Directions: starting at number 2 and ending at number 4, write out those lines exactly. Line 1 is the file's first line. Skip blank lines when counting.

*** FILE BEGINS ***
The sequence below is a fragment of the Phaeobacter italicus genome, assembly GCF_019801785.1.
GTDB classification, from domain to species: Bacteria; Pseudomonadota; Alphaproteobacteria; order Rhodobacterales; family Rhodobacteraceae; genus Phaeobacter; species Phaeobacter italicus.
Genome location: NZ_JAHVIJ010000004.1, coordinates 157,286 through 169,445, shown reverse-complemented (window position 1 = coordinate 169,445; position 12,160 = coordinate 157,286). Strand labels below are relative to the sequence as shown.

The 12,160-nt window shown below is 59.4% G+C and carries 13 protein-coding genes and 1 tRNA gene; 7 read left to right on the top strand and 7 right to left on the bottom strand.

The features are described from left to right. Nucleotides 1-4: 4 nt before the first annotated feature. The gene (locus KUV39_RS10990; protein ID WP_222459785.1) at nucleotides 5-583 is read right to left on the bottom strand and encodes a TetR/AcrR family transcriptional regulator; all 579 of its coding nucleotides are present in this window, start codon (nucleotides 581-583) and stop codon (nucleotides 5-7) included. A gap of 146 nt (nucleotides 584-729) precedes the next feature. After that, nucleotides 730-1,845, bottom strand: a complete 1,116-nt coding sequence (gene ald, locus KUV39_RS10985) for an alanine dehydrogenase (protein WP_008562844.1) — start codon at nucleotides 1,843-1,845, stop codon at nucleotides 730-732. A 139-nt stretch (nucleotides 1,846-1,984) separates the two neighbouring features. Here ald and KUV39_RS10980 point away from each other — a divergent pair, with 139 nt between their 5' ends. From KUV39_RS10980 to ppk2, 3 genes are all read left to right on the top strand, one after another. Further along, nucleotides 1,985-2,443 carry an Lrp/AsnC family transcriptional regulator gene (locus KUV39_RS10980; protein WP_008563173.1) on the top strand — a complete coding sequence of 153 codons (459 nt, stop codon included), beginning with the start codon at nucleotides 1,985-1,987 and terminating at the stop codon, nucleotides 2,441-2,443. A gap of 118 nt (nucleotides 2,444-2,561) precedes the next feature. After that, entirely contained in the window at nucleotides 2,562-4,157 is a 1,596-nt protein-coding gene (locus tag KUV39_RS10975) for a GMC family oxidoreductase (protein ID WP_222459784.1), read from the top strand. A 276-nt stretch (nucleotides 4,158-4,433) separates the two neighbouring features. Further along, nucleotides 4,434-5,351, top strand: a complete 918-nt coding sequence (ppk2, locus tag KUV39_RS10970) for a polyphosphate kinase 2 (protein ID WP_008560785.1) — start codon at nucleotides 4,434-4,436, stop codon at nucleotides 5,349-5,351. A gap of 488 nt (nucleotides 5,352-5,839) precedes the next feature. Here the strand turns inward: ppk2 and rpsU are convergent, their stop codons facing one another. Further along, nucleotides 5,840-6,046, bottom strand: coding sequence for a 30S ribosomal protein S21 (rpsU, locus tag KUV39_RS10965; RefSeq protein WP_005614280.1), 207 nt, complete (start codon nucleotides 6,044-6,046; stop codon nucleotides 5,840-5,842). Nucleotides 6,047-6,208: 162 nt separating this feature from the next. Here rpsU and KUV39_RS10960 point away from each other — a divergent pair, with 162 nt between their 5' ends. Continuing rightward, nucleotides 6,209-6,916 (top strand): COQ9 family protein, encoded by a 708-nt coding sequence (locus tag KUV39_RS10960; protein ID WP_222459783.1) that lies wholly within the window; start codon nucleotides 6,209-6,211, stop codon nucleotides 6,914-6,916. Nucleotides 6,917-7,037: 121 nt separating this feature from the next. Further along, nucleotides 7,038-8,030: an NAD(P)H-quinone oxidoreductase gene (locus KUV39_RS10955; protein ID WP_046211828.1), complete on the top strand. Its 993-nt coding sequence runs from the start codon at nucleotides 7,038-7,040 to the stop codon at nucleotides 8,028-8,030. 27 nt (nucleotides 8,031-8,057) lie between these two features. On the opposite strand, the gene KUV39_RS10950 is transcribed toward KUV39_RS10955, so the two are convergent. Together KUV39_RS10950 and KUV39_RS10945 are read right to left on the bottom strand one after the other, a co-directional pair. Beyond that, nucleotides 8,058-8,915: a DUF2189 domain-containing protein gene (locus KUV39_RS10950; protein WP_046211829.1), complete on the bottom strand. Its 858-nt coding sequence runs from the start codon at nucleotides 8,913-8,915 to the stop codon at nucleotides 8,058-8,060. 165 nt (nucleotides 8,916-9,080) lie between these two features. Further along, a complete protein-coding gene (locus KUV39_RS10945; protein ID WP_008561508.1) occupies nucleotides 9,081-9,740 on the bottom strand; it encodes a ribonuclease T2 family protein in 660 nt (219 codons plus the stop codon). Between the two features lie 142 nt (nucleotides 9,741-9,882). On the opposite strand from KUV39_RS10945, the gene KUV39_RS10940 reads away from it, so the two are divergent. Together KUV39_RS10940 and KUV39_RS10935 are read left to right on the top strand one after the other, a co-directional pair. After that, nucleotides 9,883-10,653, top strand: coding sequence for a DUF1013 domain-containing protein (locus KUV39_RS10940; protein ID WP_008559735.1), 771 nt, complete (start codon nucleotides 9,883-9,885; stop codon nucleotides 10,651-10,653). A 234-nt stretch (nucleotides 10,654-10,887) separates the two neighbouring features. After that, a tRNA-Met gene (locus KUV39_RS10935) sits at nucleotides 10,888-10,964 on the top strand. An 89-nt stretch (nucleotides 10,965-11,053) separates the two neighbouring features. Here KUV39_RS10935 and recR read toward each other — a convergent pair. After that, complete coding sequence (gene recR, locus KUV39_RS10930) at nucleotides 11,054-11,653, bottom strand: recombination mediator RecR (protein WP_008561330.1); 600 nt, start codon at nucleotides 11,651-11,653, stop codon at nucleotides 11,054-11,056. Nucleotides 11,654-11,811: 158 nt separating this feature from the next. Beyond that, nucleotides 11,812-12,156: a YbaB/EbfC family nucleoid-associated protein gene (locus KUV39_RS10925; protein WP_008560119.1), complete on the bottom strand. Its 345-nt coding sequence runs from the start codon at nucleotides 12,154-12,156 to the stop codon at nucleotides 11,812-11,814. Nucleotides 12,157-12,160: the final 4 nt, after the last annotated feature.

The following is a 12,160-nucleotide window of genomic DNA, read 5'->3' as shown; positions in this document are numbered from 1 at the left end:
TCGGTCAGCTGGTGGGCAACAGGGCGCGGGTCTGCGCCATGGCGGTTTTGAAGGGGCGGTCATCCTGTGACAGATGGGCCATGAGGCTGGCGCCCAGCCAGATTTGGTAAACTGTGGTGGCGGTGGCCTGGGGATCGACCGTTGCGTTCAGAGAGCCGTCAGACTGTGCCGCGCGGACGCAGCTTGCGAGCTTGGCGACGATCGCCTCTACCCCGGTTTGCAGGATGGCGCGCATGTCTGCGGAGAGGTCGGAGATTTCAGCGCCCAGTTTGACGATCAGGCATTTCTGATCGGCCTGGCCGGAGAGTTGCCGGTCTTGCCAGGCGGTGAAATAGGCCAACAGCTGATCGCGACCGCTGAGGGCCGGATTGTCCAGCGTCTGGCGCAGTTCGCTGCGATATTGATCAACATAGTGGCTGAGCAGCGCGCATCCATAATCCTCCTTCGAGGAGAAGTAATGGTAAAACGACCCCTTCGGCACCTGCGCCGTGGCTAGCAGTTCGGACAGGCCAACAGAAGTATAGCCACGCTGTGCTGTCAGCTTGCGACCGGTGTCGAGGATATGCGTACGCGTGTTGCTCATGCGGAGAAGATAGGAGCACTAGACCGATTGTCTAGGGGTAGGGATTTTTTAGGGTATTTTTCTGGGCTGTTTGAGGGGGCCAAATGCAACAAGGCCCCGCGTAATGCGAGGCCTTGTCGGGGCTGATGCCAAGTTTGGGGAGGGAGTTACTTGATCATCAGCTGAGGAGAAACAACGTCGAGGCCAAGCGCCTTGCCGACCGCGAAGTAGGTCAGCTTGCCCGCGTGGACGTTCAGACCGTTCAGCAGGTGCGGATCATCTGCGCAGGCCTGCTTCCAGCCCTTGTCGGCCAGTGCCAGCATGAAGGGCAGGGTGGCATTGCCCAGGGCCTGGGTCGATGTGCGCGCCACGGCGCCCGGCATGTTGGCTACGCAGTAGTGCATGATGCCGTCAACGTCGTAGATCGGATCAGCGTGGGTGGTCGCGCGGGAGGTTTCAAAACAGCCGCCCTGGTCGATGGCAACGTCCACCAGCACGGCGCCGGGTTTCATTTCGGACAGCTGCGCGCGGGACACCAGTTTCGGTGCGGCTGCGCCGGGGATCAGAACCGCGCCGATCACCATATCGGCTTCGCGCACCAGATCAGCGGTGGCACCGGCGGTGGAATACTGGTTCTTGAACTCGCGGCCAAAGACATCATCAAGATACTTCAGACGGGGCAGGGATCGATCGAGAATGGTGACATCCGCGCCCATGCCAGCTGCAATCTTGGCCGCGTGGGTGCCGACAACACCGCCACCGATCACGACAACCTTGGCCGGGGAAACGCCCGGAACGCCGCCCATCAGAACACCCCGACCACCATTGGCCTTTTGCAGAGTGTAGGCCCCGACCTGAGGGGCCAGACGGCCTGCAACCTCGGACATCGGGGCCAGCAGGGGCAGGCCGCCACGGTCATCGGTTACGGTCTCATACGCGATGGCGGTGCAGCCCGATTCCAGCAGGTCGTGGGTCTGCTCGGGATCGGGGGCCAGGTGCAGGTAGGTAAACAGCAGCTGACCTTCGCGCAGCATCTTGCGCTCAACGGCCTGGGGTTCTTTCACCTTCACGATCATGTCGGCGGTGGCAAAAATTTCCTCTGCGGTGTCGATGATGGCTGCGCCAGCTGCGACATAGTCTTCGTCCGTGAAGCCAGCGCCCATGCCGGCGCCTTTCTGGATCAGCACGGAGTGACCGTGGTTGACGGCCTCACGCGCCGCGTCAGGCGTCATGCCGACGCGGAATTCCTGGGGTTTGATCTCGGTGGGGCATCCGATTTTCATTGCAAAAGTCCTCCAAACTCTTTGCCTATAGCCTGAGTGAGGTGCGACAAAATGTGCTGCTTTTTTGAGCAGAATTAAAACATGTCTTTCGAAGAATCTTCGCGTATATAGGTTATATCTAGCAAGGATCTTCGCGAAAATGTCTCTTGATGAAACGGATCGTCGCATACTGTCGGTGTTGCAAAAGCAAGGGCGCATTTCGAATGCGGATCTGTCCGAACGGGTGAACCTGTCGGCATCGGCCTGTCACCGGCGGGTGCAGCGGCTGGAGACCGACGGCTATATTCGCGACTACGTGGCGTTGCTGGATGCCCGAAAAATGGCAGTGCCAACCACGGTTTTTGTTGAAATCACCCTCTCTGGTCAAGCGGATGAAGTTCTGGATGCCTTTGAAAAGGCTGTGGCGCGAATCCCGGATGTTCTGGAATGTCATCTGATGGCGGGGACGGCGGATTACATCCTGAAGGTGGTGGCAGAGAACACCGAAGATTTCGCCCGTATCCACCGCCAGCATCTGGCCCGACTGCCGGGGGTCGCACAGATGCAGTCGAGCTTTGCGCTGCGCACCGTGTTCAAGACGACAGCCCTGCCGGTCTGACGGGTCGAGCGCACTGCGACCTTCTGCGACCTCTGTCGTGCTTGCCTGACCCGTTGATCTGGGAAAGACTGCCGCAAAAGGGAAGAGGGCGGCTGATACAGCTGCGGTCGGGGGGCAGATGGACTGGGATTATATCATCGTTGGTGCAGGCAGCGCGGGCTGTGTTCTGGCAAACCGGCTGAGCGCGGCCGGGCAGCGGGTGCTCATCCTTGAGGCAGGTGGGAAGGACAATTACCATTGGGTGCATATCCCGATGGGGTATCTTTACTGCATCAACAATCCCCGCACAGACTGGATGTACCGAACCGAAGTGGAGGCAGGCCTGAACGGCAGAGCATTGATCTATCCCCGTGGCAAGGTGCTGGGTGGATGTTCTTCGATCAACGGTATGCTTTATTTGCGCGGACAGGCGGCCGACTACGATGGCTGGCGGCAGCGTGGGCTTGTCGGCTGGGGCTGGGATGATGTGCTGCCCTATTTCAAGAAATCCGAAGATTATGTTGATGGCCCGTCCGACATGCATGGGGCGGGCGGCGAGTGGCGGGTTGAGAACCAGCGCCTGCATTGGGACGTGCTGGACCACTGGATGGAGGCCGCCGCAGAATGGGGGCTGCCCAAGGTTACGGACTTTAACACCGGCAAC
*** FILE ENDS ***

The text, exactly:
GTDB classification, from domain to species: Bacteria; Pseudomonadota; Alphaproteobacteria; order Rhodobacterales; family Rhodobacteraceae; genus Phaeobacter; species Phaeobacter italicus.
Genome location: NZ_JAHVIJ010000004.1, coordinates 157,286 through 169,445, shown reverse-complemented (window position 1 = coordinate 169,445; position 12,160 = coordinate 157,286). Strand labels below are relative to the sequence as shown.

The 12,160-nt window shown below is 59.4% G+C and carries 13 protein-coding genes and 1 tRNA gene; 7 read left to right on the top strand and 7 right to left on the bottom strand.